QUESTION: But what I'm asking is, at what point have we crossed the threshold where the coalition is set, and we're ready to go, when the President makes the decision? I'm not asking you a timing question. I'm asking you in his mind, is military action ready to begin, or does more diplomacy have to go forward, does more information have to be shared with other countries?

MR. FLEISCHER: Again, that's a question about timing, and I'm just not going to go down that road.

QUESTION: Could you say if more needs to be done?

QUESTION: Ari, there's been an upsurge of fanatical violence in some other parts of the world. Do you see any correlation? Do you think extremist groups are taking advantage of the lack of attention paid to them to conduct their violence?

MR. FLEISCHER: I'm not sure how to characterize what you say is upsurge.

QUESTION: -- and killings and massacres.

QUESTION: Unfortunately, there are parts of the world where these things took place before September 11th, and take place since. But I really don't know how to characterize that as an upsurge. The United States has a mission ahead of it, to protect our country in the wake of the fact that we've been attacked. And the President is focused on that. He will, of course, continue with the State Department, to work throughout the world to promote peace in any regions of the world where there is instability. But the President has a mission ahead.

QUESTION: Ari, we've learned additional comments by some of those people who attended the meeting with the President, particularly Ramsi Yusef. Does the White House now have any second thoughts at all about the people who were invited to that meeting?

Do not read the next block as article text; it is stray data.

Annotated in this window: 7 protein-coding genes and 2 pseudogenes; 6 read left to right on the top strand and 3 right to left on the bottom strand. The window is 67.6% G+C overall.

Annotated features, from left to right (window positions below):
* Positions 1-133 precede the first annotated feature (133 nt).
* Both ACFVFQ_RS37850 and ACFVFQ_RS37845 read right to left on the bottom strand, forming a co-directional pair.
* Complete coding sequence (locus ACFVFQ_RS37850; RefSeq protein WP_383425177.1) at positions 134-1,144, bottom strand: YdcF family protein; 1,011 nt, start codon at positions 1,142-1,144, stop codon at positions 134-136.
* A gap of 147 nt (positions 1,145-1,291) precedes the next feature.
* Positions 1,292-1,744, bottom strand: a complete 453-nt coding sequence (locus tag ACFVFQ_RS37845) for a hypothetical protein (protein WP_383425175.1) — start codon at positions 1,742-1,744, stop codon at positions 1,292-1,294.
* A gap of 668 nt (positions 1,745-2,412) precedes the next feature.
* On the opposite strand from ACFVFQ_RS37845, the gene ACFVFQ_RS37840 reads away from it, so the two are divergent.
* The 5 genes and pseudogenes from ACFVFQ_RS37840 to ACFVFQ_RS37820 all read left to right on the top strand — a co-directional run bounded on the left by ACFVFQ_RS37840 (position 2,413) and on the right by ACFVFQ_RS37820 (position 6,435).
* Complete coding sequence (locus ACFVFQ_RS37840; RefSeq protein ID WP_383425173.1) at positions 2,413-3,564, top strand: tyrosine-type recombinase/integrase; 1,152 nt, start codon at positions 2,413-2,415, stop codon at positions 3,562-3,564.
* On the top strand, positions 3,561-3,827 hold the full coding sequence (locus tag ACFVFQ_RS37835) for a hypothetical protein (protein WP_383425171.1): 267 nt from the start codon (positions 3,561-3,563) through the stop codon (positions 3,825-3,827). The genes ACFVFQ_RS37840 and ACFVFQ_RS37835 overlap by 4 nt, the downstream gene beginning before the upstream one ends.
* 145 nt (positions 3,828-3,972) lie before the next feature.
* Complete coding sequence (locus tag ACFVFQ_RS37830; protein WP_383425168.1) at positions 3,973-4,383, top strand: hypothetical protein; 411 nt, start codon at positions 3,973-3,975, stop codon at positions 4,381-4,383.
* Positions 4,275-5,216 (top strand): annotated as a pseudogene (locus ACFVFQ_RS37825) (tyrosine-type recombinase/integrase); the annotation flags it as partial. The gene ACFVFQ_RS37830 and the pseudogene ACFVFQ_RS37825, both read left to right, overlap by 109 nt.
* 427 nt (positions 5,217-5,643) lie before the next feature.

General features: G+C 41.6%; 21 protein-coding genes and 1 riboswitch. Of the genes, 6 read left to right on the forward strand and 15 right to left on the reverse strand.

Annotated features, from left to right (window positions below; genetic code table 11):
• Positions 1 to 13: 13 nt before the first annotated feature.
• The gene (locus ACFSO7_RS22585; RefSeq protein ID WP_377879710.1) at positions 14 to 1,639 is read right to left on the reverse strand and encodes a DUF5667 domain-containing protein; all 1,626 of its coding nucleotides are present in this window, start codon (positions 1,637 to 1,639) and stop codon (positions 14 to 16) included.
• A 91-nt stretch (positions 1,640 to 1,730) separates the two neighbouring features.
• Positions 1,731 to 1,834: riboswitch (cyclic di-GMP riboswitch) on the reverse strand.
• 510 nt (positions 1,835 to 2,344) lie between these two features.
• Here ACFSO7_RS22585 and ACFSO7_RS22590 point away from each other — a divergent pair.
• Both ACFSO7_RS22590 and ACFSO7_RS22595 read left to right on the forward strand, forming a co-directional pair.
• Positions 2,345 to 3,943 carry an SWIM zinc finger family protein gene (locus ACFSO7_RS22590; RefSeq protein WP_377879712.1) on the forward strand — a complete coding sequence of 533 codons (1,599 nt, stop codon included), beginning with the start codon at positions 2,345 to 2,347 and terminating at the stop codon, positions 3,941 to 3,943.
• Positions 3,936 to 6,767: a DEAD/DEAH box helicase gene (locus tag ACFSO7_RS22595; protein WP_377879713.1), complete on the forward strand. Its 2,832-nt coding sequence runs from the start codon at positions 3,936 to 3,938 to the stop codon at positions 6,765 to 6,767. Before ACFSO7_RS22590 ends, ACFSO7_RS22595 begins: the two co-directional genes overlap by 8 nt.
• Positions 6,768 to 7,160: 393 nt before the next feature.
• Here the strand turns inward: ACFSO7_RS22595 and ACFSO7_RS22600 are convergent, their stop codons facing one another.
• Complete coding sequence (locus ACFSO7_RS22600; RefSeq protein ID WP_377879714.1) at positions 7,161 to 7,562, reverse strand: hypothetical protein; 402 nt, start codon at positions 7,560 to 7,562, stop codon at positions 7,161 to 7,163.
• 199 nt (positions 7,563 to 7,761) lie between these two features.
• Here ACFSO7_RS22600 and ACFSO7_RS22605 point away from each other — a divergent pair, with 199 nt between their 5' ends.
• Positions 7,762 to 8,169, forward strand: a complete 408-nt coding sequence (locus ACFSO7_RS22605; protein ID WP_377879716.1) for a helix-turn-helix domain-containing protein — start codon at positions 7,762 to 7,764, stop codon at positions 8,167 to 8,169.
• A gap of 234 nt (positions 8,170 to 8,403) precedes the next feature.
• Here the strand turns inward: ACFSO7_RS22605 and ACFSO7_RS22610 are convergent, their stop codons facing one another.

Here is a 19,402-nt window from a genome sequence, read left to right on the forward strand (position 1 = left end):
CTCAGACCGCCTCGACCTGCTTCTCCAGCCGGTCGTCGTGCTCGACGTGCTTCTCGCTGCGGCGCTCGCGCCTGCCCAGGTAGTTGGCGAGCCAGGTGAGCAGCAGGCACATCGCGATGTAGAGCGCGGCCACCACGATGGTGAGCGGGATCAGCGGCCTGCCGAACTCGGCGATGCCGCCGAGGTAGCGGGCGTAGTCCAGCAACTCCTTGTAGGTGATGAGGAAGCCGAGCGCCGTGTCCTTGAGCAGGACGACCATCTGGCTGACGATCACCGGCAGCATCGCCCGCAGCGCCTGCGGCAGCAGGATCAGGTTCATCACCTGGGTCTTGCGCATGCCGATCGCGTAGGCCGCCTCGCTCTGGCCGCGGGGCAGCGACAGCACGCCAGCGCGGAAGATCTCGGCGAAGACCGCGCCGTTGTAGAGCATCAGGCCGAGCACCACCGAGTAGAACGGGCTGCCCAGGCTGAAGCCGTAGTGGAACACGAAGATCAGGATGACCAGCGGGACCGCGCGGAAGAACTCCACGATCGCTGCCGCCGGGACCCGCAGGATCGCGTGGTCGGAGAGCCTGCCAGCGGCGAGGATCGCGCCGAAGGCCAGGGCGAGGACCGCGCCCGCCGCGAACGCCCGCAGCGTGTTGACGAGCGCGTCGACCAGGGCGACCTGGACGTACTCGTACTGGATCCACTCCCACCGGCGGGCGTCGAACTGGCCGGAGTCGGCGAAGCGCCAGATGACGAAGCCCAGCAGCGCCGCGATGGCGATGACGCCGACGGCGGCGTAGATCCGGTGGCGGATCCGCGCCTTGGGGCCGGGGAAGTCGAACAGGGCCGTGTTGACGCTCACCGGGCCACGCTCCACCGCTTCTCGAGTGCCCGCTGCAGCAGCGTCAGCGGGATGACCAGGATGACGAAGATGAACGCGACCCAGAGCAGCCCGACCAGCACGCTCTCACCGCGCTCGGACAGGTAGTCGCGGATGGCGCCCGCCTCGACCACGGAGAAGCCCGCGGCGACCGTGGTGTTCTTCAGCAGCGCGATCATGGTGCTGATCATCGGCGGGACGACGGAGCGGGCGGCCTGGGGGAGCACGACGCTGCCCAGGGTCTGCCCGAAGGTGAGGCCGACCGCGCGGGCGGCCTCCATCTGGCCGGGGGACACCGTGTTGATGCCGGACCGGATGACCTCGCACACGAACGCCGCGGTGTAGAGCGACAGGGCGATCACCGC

MR. FLEISCHER: Jim, I think I've addressed that question repeatedly in the last several days. There's no answer -- no different answer.

QUESTION: Were you aware of all the things that those people had said before you came, or was that a surprise to the White House?

MR. FLEISCHER: No, we were aware that there very well could have been statements made that the President didn't agree with. The President will have meetings with groups that he does not agree with everything they say. But it's also important to remind Americans that even for those who have differing views, that the rights of Arab Americans and Muslim Americans must be respected.

QUESTION: Ari, the President said this morning on the Israel-Palestinian peace process that he's committed to working with both sides to bring the level of terror down to an acceptable level for both. What is an acceptable level? Is there an amount of violence which he sees as acceptable, given the --

MR. FLEISCHER: You've heard the President say repeatedly, publicly, that what's important is that both sides make 100-percent effort. And that's in distinction to 100-percent results. And the President has called on all parties in the region to make 100-percent effort.

QUESTION: Some people believe that we have given a lot of time to Afghanistan, sending one mission after another mission, and Osama bin Laden may not be in Afghanistan at this time, he may have already cross the border; number one. Number two, Indian Minister said yesterday that they are the same terrorists, but they are under different names throughout the world, including in India. There was a car bomb yesterday, 35 people died. And also, if you can give some detail of yesterday's meeting with the President and --

MR. FLEISCHER: I think that that was addressed yesterday in terms of the meeting. A readout was provided yesterday about that. And as for the whereabouts of Osama bin Laden, I have no comment about that. It's further proof of the multiple contradictory statements that have been made by the Taliban.